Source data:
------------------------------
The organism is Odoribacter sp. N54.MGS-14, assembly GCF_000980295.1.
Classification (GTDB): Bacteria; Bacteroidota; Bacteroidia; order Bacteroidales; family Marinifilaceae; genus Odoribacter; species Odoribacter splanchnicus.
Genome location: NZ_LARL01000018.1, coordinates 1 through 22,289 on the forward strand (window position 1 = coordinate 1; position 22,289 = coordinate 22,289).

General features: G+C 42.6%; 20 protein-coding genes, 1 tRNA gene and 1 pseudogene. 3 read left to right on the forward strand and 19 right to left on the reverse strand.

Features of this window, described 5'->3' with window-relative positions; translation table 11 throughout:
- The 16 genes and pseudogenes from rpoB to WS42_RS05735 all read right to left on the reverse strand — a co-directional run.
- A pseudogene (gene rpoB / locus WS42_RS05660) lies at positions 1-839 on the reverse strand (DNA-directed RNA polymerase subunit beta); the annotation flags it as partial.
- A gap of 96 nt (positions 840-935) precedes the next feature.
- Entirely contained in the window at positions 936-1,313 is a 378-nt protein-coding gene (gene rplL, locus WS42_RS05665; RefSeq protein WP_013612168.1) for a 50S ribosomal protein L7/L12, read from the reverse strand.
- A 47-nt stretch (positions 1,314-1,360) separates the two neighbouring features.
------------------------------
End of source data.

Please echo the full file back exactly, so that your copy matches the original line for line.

The organism is Odoribacter sp. N54.MGS-14, assembly GCF_000980295.1.
Classification (GTDB): Bacteria; Bacteroidota; Bacteroidia; order Bacteroidales; family Marinifilaceae; genus Odoribacter; species Odoribacter splanchnicus.
Genome location: NZ_LARL01000018.1, coordinates 1 through 22,289 on the forward strand (window position 1 = coordinate 1; position 22,289 = coordinate 22,289).

General features: G+C 42.6%; 20 protein-coding genes, 1 tRNA gene and 1 pseudogene. 3 read left to right on the forward strand and 19 right to left on the reverse strand.

Features of this window, described 5'->3' with window-relative positions; translation table 11 throughout:
- The 16 genes and pseudogenes from rpoB to WS42_RS05735 all read right to left on the reverse strand — a co-directional run.
- A pseudogene (gene rpoB / locus WS42_RS05660) lies at positions 1-839 on the reverse strand (DNA-directed RNA polymerase subunit beta); the annotation flags it as partial.
- A gap of 96 nt (positions 840-935) precedes the next feature.
- Entirely contained in the window at positions 936-1,313 is a 378-nt protein-coding gene (gene rplL, locus WS42_RS05665; RefSeq protein WP_013612168.1) for a 50S ribosomal protein L7/L12, read from the reverse strand.
- A 47-nt stretch (positions 1,314-1,360) separates the two neighbouring features.